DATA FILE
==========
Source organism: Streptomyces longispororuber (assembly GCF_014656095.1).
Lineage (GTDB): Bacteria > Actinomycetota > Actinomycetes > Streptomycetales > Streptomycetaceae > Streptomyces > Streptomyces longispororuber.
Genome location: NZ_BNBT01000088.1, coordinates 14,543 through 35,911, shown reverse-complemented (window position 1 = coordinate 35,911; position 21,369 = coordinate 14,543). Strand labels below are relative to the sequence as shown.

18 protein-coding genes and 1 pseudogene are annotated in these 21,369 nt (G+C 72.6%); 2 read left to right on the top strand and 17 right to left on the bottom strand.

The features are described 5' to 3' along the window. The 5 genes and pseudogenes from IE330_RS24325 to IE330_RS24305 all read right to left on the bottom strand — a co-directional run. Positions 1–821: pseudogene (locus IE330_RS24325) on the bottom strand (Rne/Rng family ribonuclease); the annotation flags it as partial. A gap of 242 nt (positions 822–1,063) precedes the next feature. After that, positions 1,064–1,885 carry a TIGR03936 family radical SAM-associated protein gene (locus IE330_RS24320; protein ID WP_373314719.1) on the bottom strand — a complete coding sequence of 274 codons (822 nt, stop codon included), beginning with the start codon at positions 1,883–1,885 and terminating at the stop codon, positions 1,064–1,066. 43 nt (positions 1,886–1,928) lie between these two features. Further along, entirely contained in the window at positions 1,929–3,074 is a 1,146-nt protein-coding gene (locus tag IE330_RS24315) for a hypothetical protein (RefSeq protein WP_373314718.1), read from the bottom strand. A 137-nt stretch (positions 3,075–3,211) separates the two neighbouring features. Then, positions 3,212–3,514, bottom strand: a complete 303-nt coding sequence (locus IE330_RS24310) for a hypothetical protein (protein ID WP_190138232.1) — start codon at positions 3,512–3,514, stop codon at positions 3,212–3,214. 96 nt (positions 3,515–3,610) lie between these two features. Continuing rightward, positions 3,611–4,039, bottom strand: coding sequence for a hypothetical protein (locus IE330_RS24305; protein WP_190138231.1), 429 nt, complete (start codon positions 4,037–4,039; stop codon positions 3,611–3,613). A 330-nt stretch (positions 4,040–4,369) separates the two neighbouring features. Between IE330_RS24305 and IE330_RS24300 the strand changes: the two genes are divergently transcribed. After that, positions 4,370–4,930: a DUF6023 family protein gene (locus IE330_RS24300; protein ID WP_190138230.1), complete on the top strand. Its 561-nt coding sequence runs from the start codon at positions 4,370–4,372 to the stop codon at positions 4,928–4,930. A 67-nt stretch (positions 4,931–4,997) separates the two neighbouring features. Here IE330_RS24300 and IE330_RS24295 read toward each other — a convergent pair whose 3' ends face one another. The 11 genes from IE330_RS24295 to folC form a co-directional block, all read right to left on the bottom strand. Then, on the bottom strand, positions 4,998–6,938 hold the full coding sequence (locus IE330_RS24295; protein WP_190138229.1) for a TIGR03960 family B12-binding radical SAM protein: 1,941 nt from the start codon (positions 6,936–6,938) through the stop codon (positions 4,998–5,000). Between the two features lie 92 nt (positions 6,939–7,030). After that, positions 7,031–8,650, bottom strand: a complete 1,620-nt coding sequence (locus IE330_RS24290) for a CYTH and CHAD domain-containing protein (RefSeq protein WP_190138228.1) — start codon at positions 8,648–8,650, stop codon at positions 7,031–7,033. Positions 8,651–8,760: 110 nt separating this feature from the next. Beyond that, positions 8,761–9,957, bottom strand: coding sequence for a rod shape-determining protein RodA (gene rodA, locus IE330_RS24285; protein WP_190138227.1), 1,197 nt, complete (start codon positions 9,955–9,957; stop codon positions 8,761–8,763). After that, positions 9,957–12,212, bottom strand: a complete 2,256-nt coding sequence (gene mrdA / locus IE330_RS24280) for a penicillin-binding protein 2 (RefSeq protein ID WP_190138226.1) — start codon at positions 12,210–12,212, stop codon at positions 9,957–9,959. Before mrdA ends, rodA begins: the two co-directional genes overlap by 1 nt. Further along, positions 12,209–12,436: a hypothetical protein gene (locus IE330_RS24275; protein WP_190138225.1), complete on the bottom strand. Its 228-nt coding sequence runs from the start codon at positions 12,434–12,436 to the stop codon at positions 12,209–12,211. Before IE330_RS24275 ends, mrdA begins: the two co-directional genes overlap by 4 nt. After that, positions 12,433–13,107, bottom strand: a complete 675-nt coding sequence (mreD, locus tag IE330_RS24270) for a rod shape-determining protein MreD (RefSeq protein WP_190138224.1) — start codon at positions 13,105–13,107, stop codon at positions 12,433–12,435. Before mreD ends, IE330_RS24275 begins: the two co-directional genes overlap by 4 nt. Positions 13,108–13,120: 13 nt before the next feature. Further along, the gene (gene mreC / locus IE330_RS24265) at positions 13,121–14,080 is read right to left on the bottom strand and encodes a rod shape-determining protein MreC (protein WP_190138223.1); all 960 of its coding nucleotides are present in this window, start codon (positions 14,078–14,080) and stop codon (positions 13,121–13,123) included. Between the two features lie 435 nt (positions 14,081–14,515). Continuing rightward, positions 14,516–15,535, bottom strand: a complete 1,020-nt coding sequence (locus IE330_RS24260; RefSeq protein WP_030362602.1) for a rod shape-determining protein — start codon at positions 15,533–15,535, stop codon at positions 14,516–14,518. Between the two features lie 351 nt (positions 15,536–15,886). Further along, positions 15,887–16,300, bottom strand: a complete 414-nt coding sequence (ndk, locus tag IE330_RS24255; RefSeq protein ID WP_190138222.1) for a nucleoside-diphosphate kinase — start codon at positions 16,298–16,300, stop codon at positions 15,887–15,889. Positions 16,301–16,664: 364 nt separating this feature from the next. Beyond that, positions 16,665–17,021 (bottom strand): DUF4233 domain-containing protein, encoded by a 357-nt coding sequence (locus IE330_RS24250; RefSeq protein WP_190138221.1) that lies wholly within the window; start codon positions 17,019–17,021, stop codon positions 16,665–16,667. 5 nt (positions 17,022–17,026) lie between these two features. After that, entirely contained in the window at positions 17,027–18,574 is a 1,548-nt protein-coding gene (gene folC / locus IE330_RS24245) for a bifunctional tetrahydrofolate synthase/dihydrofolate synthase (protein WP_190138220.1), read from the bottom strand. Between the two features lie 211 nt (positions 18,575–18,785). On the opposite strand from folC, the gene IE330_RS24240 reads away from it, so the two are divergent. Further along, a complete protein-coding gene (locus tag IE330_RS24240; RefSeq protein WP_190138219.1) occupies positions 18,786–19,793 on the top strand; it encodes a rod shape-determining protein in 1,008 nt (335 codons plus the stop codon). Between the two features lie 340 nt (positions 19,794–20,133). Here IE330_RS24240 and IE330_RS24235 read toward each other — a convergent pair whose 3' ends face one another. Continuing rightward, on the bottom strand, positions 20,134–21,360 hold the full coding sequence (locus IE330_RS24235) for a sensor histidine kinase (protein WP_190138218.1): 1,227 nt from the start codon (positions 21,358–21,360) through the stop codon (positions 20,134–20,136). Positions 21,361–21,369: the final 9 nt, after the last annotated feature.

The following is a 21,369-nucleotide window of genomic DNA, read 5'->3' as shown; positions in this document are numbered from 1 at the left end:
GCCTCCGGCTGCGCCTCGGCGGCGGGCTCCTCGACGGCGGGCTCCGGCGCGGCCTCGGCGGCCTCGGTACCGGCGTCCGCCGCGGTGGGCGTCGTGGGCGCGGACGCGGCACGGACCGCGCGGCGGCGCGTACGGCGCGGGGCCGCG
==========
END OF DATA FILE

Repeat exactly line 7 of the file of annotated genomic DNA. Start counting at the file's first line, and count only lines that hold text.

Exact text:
GCCTCCGGCTGCGCCTCGGCGGCGGGCTCCTCGACGGCGGGCTCCGGCGCGGCCTCGGCGGCCTCGGTACCGGCGTCCGCCGCGGTGGGCGTCGTGGGCGCGGACGCGGCACGGACCGCGCGGCGGCGCGTACGGCGCGGGGCCGCG